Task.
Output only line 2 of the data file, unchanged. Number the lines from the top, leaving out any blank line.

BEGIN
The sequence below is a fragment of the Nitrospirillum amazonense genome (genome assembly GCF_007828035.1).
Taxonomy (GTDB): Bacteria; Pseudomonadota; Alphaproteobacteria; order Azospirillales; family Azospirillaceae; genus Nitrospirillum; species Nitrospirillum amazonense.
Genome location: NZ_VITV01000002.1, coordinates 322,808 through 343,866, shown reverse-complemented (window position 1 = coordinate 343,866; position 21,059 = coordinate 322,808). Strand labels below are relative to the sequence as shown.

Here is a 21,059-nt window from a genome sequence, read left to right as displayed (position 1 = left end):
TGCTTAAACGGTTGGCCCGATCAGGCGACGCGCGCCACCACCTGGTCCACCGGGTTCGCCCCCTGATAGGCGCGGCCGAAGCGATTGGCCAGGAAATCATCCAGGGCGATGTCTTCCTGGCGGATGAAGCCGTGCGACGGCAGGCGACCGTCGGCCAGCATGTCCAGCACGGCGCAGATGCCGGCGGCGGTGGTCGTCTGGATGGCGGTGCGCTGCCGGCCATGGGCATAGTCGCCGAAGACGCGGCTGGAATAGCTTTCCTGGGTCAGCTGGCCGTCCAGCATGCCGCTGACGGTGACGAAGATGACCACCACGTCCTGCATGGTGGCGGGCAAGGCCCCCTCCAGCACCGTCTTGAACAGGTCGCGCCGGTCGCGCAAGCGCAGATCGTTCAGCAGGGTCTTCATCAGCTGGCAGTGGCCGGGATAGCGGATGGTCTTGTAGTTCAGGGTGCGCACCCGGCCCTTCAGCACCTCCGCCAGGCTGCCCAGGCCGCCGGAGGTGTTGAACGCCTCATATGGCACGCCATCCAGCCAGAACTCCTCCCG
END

Taxonomy (GTDB): Bacteria; Pseudomonadota; Alphaproteobacteria; order Azospirillales; family Azospirillaceae; genus Nitrospirillum; species Nitrospirillum amazonense.